Have you ever wondered how to show your support for the veterans in your life? The people that fought for our freedoms often go under-appreciated once their service days are behind them. But, it shouldn’t be that way as these heroes need us now just as much as we needed them then. In today’s GIVEN blog, we touch on a few ways to help those who have served us in the front lines. 

Encourage education.

Veterans have access to financial assistance many of us do not. The G.I. Bill and other veteran education benefits make going back to school less of a burden for vets of all ages. Encourage the veteran in your life to take advantage of these post-service perks. They might, for example, complete or earn their bachelor’s degree in an occupation that continues to allow them to serve their communities. One example here is going back to school to become a teacher and earning a teaching license. Help them submit their transcripts and learn about state-specific requirements, such as testing needed for licensure and the type of background check that would be performed. You never know, you may just find your own calling as a teacher while you do your research.


A mentor is a person that uses their experiences in life to help others be the best versions of themselves. As a mentor through GIVEN, you can work with young veterans and others of the Catholic faith and help them develop their own leadership gifts. 

Offer a helping hand.

There are many ways to offer a hand up to the veterans in your community. One idea is to offer transportation assistance to former active-duty servicemembers needing help getting to and from the doctor’s office, grocery store, or shopping center. You might also volunteer to cook and serve or deliver food to veterans. This is especially important in a post-COVID age where many vets remain plagued by food shortages.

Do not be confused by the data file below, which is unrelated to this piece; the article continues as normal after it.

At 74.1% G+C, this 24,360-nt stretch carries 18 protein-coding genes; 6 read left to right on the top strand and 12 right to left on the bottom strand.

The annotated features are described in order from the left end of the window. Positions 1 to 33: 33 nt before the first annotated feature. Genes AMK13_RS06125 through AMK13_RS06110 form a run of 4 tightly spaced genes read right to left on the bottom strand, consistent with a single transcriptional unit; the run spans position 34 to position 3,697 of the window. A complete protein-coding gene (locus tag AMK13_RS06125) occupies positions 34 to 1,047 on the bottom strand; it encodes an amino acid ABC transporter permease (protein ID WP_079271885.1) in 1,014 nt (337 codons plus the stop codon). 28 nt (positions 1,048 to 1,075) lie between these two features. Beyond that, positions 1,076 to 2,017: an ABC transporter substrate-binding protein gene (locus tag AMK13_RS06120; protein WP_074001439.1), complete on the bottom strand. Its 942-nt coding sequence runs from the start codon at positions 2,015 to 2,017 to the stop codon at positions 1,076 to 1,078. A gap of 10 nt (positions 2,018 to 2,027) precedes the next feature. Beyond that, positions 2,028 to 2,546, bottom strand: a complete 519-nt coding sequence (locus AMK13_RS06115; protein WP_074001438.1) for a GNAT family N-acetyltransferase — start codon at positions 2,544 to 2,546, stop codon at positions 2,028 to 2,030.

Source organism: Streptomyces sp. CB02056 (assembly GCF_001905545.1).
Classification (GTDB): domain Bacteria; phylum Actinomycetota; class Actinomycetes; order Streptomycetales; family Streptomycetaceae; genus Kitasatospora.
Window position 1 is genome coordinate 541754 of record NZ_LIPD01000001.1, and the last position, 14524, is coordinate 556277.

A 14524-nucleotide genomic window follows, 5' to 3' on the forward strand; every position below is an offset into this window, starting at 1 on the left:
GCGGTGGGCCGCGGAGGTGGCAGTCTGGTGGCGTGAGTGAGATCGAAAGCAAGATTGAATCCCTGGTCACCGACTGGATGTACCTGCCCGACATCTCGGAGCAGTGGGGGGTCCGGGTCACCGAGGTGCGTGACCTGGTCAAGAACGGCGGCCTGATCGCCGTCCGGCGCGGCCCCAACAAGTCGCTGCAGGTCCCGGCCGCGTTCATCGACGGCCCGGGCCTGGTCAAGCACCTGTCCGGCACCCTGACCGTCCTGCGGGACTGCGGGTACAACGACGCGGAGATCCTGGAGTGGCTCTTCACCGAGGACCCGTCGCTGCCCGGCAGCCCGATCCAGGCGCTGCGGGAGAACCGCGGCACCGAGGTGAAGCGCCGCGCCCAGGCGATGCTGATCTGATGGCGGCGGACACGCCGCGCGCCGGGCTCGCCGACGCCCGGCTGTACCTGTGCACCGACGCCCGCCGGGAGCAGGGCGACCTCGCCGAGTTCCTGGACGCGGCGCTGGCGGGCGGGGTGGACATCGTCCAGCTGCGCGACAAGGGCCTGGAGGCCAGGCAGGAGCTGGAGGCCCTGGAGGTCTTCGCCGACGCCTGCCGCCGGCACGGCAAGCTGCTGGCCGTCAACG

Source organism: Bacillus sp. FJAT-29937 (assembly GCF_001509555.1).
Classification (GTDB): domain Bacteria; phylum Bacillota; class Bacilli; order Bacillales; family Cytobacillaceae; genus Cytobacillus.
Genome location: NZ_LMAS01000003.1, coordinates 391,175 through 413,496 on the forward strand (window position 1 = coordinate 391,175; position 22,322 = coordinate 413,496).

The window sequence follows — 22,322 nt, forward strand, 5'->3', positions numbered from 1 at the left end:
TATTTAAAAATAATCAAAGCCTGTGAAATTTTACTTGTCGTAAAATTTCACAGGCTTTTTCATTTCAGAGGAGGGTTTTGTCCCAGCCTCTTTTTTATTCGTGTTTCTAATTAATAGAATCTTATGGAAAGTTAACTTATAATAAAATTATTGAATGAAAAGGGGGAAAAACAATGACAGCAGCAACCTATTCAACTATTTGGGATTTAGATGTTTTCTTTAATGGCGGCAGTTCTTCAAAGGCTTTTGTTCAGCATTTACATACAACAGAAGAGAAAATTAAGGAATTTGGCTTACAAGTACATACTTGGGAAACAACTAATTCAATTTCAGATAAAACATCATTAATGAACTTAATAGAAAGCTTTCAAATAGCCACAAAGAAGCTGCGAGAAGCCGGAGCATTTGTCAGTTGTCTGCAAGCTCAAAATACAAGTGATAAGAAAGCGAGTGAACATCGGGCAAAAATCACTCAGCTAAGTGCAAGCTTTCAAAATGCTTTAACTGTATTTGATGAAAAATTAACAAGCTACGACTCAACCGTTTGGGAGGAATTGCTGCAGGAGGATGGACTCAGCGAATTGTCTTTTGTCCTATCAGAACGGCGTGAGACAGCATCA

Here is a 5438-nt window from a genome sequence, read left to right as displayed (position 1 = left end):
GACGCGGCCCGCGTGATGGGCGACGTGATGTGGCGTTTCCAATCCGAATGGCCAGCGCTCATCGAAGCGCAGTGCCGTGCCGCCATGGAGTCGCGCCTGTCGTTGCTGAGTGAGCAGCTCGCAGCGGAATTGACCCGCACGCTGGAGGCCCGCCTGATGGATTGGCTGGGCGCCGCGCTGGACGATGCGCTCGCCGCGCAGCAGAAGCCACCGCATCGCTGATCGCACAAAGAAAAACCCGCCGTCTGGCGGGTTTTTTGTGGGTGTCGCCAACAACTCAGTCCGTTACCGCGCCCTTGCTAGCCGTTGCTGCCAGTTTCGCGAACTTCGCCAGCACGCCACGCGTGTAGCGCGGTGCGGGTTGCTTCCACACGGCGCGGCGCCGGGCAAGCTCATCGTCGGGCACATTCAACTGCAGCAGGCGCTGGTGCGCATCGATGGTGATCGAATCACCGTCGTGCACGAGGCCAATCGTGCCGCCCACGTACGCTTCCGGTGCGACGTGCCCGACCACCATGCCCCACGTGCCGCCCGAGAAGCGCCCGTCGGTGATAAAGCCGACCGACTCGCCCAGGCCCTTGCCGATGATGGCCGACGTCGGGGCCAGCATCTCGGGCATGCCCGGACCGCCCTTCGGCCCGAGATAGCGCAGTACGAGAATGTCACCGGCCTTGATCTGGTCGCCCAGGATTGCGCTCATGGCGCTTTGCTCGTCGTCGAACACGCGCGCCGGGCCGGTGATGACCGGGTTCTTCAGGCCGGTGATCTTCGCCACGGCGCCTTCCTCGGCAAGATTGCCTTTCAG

Visit your local VA.

Find your local Veterans Administration hospital to ask about volunteer opportunities. This might be something as simple as delivering flowers and gifts to patient rooms or working as a peer counselor. If you don’t have a VA near you, you can get together with your friends and family to send cards or letters to those in the military community. Operation We Are Here shares dozens of ways to communicate with vets both near and far.

Start a non-profit.

Launching your own non-profit agency is a labor of love that allows you to focus on bringing much-needed support to those in need. Harbor Compliance’s state-by-state guide offers a quick snapshot of everything you need to know to start a nonprofit. Steps include picking a name, paying an incorporation fee or business license fee, and filing as a 501(c) or other nonprofit entity. If you’d like more information about how to start your own nonprofit, please listen to Fiscally Fit founder Cassie Panzenbeck’s GIVEN Academy talk on the subject. 

Fight against veteran homelessness.

At any given time, there are between 107,000 and 840,000 homeless veterans in the United States. This is a travesty that’s perpetuated by mental illness, high real estate prices, and many other influencing factors. You can help fight against this by volunteering with organizations like the National Coalition for Homeless Veterans. You might also work with your local Habitat for Humanity or veteran-centered homeless shelter.

Embrace the power of prayer.

Regardless of what you do to help veterans in your community, don’t forget about the power that prayer can have in our lives. Ask God to help those who are less fortunate, or who are having a difficult time finding their footing. Simple Catholic Living has a prayer that expresses how important veterans are in our lives, and allows us to express that sentiment in a very beautiful and meaningful way.

As a woman of the Catholic faith, there are many things that you can do using your innate talents and skills to help those in need. When those around you that need the most help are veterans, the tips listed above can help you make a difference in your community. Our veterans have already served and now it is our turn to serve them.

Placement of Rhonda Underhill Photo

Rhonda Underhill

Rhonda Underhill committed herself to a healthier lifestyle after her husband, Pete, suffered a heart attack at 54. She now loves going for nature walks, kayaking, and tennis. She created getwellderly.com to share her passion for diet and exercise with other people her age, encouraging adults approaching their golden years to get serious about their physical health now rather than later. Today, Rhonda and Pete are both 60 and training for their first marathon.